By Sarah J Bryson
We Are All in This Together
the children at home, taught – or not by parents
on Google and Zoom while missing their friends
the homeowners furloughed, plagued by the weight
of mortgages their own – plus those of off-spring
whose lives are on hold, their jobs insecure, the fear
of the future a looming unknown unknown
while the front-line workers spend their lives gowned
and masked with new rules, new ways of working.
Look, here is the nurse-turned-gatekeeper, hands in blue gloves
her eyes trying to compensate for her hidden face
telling the woman that she can’t come back
to see her dad, that she can’t bring in the children
to say their final goodbyes
At least it’s not raining as his family and friends coagulate
in loose groups, faces masked and solemn, dressed not-in-black
as requested. He had died, I heard, knowing his heart was failing, again.
I watch his cousins and best mates of varying heights pull on gloves,
step forward to bear his weight, to shoulder him into the chapel.
As the service starts a woman at the back is turned away
discreetly, as they are ‘not permitted to exceed the 30
already seated.’ I turn to face the front, to listen and learn
about the person we are here to mourn: he was the son of Mum’s
second partner, and now I realise, my almost step-brother.
He was much younger than me, not yet 50. Anecdotes
and eulogies are related by the stoical celebrant. Each song
is a recording, not sung by us. Two tracks, then Heaney’s poem,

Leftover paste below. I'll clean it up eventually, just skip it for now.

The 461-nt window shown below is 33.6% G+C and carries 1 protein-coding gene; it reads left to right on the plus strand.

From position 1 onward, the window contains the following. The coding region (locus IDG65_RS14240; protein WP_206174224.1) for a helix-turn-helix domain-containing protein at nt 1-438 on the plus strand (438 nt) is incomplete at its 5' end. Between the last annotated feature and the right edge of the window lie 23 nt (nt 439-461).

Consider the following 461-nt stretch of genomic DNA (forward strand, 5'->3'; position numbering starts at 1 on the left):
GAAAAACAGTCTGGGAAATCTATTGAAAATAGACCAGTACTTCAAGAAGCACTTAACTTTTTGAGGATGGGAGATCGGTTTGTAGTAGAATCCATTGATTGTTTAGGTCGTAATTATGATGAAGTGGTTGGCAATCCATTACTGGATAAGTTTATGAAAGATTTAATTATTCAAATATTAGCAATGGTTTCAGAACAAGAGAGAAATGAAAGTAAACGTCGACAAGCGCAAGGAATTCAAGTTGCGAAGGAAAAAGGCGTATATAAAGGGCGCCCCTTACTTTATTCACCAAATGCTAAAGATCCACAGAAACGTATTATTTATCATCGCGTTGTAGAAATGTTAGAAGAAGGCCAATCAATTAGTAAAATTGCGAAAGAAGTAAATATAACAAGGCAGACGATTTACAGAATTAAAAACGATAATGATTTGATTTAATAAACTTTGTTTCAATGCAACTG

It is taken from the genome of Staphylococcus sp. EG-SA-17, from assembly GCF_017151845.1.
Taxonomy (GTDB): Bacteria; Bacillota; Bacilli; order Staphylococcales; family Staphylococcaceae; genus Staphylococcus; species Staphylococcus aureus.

‘Follower’. Lastly, ‘Sinnerman’ by Nina Simone, before we walk out
through a different door, around the back to where the flowers are.
I watch, on the periphery, my tongue in check as my mother
talks to different groups, finds herself wrapped in hugs
not resisting, her tears wetting the mask she wears.
I will have to wait a while, until we are back at her place
to make sure she washes her hands and face –
my sadness dislodged by the hope she will be safe.
Sarah is a writer, nurse and amateur photographer. She is interested in words, words for wellbeing, people and nature – and the connections between these aspects of her life.
I am a nurse, and during the start of the Covid-19 pandemic up until a few weeks ago the hospice where I work became a Covid-19 admission unit. We extended what we could offer, turning office spaces and the chapel into nursing areas with beds and lockers brought in my the army… this entailed some massive reorganisations of rooms, equipment and ways of working. Then nurses from other walks of life were drafted in to help us while their own areas of work were temporarily halted.
The experience was all at once surreal and real. Many of the rules and regulations we were asked to enforce at work went against the grain of what our usual philosophy would be, and this was difficult at times. Also many of us were simultaneously trying to do what we could at work, doing more hours than usual in these unusual circumstances, for example, while also trying to protect our home life and families from the impact of the infection. The poem is based on several experiences, rolled into one.